Built for Zero
The Strategic Action Plan to End Homelessness in Sacramento
The Continuum of Care adopted its strategic action plan to end homelessness in Sacramento in May 2015. The plan sets forth a systematic, strategic approach to ending street homelessness by the end of 2020. Organized around the concept of functional zero, the plan sets forth timelines for ending homelessness for each subpopulation experiencing homelessness, and identifies changes to the system that are needed to end street homelessness for all. The name, Built for Zero, is the result of this focus on achieving functional zero for all populations experiencing homelessness.
Functional zero is a term used by homeless policymakers and advocates to describe a homeless services system which has sufficient efficiency and capacity so that individuals and families can quickly obtain services and access to permanent housing, and begin to work toward self-sufficiency. In Sacramento, this term also includes the concept that homelessness will be rare, brief, and non-recurring. In short, there are more people moving out of the system than are waiting to enter it.
Orienting our system toward functional zero will significantly reduce the total number of individuals and families experiencing street homelessness – resulting in far fewer people sleeping in places not meant for human habitation, such as cars, abandoned buildings, park benches, and sidewalks.
To achieve functional zero, our community must maximize currently available resources while making strategic investments in the system for greatest impact. Several federal initiatives and guidelines informed the Strategic Action Plan:
- Opening Doors – the federal strategic plan to end homelessness by the end of 2020
- Homeless Emergency Assistance and Rapid Transition to Housing (HEARTH Act) – the federal laws governing homeless assistance programs, as administered by the federal Department of Housing and Urban Development,
- Mayor’s Challenge to End Veteran Homelessness – a national initiative led by President and First Lady Obama to coordinate and amplify federal and local resources to end veteran homelessness by the end of 2015.
All of these initiatives contain the same basic elements: improve coordination of resources and programs across the Continuum of Care, prioritize housing and services for the most vulnerable, make appropriate housing placements based on client needs and preferences, use a housing first approach and minimize barriers to housing and services, and increase system efficiency and capacity. These priorities and requirements are similarly reflected in the plan.
We envision a system of care in which people at risk of homelessness receive necessary support to stay housed, people who become homeless are permanently housed with appropriate services, and long-term homelessness is a thing of the past.
Our goal is to align our system of affordable and accessible housing and services to maximize the number of individuals achieving housing stability.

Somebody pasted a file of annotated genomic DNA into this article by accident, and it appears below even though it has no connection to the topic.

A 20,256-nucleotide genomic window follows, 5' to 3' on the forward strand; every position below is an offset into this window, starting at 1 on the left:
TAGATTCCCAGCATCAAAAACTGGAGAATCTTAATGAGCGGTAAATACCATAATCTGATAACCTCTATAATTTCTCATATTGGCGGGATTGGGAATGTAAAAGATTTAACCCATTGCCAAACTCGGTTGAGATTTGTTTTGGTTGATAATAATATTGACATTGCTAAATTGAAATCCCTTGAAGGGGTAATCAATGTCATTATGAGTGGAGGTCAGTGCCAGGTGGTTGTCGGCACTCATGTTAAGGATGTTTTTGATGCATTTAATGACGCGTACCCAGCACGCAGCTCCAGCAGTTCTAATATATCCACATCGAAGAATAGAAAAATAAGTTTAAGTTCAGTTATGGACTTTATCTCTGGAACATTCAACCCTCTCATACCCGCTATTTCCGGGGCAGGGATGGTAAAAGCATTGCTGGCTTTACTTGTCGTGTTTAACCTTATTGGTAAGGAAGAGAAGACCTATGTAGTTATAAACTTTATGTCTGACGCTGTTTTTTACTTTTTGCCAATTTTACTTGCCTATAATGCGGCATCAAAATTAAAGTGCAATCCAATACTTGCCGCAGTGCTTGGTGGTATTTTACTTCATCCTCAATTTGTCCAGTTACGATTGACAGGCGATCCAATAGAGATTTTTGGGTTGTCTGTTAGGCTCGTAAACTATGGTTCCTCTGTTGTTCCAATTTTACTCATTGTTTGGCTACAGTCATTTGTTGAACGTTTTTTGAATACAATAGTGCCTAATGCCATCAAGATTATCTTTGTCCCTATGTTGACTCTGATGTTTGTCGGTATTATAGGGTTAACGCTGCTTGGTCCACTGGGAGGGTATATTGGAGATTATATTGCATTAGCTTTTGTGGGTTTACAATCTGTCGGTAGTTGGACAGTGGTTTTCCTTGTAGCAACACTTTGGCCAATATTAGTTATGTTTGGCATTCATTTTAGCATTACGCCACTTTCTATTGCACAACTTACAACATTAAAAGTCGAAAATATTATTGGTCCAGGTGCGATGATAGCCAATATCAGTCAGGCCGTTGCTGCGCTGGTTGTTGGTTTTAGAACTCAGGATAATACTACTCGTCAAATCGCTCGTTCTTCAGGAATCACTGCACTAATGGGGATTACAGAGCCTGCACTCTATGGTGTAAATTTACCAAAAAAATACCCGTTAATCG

Common Cents: A Systematic Approach to Solving Homelessness
Discussed at length in the next section, Common Cents is Sacramento Steps Forward’s signature initiative, designed to ensure that individuals and families can access housing and services appropriately tailored to their specific needs within a short period of time, and that homelessness is a brief, rare, and one-time experience. Funded in large part by the City of Sacramento, Common Cents includes:
- creating an integrated outreach team to ensure consistent access to housing and services, especially for the most vulnerable,
- a coordinated entry system that prioritizes the most vulnerable and matches all clients with the appropriate level of housing and services needed to maintain housing,
- data collection and performance management to ensure program efficiency and effectiveness, as well as identify system needs,
- continual adjustment to programs to reflect the size and needs of the homeless population, and
- preventing homelessness through connections to community-based services.
We monitor and report to our community partners regarding Common Cents periodically.
Opportunities for Improvement
In addition to using the Common Cents initiative to understand system performance and areas for improvement, the Continuum of Care has identified thirteen areas of focus to guide its efforts to develop the most responsive, robust, efficient system possible. The table below lists each item in the plan document.
The Continuum of Care Advisory Board and its subcommittees are responsible for reviewing each area, identifying solutions, and taking steps to make improvements to the system. This process is guided by a set of aims and drivers, which capture the relationship between the goals of functional zero for each subpopulation, and the major tasks needed to drive towards those goals. The aims, drivers, and data inputs are being developed by the CoC and are due to be released in early December 2015.
|More Specific Resources Needed||Increased System-Level Responses||Increased Collaboration & Partnership|
|Permanent Supportive Housing||System Navigation||Community Engagement|
|Affordable Housing||Performance Measurement||Diversion and Discharge Planning|
|Crisis Responses||Crisis Responses||Mainstream Communication|
|Behavioral Health Services||Minimized Barriers to Housing||Crisis Response|
|Employment Services||Diversion and Discharge Planning||Regional Collaboration|